Current Research in Medicine

Recent Clinical Advancement of the Effects of Parathyroid Analogues on Fracture Healing in Humans: A Review of Literature

Wen Wei Gerard Ee, Wen Liang Joel Lau, Harish Sivasubramanian and Diarmuid Murphy

DOI : 10.3844/amjsp.2012.220.227

Current Research in Medicine

Volume 3, 2012

Pages 220-227

Abstract

Problem statement: Numerous animal studies have shown that administration of Parathyroid Hormone (PTH) or a related analogue promotes callus formation and bone union. However, there has yet to be sufficient evidence in human subjects to justify the use of PTH or related analogues in promoting fracture healing. The purpose of this paper is to (1) review all literature involving the use of PTH analogues in humans (2) compare the clinical efficacy of PTH analogues to conventional management of fracture healing and (3) evaluate the safety profile and potential side-effects of PTH analogues administered in humans. Approach: We conducted a systematic review of multiple databases analysing papers within the last 10 years. All studies involving the use of PTH analogues in humans were included. All animal studies were excluded. Appropriate statistics regarding patient’s age, gender, site of fracture, teriparatide treatment regime, clinical outcomes and imaging outcomes were extracted, analysed and summarized. Results: A total of 10 observational studies and 2 randomized controlled trials were evaluated in this study. With administration of teriparatide (PTH1-34), the mean time to 100% disappearance of fracture site pain was 3.1 months ±0.7 months. Delayed or non-union fractures achieved bony bridging in 4.3 months. For new fractures treated non-surgically, there have been reports of shorter time to cortical bridging in the treatment group (7.4 weeks, n = 34, p = 0.006) as compared to the control group (9.1 weeks, n = 34). Lastly, a total of 8 out of 254 patients (3.1%) experienced mild side effect from teriparatide administration. Conclusion: Teriparatide shows promise to be a viable option for the treatment of fractures. Although initial studies do prove encouraging, greater evidence is needed to evaluate the optimal dosing regimen and the patient and fracture types that would achieve the best response.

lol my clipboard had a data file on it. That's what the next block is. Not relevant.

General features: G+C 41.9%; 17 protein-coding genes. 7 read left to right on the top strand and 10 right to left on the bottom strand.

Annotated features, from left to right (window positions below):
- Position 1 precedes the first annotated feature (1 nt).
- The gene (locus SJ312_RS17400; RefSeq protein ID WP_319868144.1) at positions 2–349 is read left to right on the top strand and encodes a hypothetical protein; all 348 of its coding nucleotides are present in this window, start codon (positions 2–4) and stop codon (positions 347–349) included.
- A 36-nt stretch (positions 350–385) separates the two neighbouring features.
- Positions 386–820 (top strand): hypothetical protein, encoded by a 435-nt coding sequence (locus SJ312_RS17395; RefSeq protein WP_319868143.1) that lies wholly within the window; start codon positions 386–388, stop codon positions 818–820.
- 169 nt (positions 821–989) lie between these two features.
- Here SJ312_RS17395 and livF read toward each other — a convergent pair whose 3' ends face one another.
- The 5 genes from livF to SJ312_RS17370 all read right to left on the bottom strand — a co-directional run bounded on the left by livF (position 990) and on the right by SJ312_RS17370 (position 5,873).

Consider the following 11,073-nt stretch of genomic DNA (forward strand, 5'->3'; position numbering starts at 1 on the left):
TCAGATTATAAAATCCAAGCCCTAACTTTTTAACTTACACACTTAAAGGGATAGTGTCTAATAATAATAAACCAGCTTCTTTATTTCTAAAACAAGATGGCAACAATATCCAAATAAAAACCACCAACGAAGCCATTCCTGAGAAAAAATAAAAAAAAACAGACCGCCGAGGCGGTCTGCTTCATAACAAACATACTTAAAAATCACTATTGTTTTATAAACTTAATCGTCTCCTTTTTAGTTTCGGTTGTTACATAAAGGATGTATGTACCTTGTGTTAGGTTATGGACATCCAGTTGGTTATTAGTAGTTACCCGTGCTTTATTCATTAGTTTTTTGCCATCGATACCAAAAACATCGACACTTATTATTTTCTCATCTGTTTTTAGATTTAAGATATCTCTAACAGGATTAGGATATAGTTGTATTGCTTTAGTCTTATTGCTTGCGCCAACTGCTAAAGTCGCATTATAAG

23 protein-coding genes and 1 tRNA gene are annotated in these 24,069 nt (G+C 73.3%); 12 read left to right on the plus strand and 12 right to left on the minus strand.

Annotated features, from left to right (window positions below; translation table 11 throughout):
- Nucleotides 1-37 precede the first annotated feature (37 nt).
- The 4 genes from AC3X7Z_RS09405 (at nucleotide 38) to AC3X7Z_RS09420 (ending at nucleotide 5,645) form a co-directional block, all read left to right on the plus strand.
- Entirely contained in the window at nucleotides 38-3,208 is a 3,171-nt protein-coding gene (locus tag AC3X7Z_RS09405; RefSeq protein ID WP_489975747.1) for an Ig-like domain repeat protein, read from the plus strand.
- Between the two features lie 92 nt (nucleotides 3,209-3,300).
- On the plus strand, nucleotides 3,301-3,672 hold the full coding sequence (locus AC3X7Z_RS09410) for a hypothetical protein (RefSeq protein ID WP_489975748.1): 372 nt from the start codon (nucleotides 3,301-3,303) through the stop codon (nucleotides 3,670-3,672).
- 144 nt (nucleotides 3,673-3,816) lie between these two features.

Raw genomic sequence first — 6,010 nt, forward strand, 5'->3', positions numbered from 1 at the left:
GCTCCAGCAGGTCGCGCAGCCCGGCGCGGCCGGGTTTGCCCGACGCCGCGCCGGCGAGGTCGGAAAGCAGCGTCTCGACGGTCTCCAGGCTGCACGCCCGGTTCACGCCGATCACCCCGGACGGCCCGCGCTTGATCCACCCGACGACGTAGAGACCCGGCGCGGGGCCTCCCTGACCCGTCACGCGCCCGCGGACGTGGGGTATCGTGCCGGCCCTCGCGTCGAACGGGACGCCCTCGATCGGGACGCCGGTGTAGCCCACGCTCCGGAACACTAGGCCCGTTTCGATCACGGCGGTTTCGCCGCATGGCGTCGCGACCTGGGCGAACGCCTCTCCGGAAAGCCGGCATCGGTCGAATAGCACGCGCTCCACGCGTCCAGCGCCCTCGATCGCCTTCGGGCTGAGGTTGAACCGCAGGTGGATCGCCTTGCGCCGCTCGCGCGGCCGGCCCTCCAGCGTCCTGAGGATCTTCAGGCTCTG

Copyright

© 2012 Wen Wei Gerard Ee, Wen Liang Joel Lau, Harish Sivasubramanian and Diarmuid Murphy. This is an open access article distributed under the terms of the Creative Commons Attribution License, which permits unrestricted use, distribution, and reproduction in any medium, provided the original author and source are credited.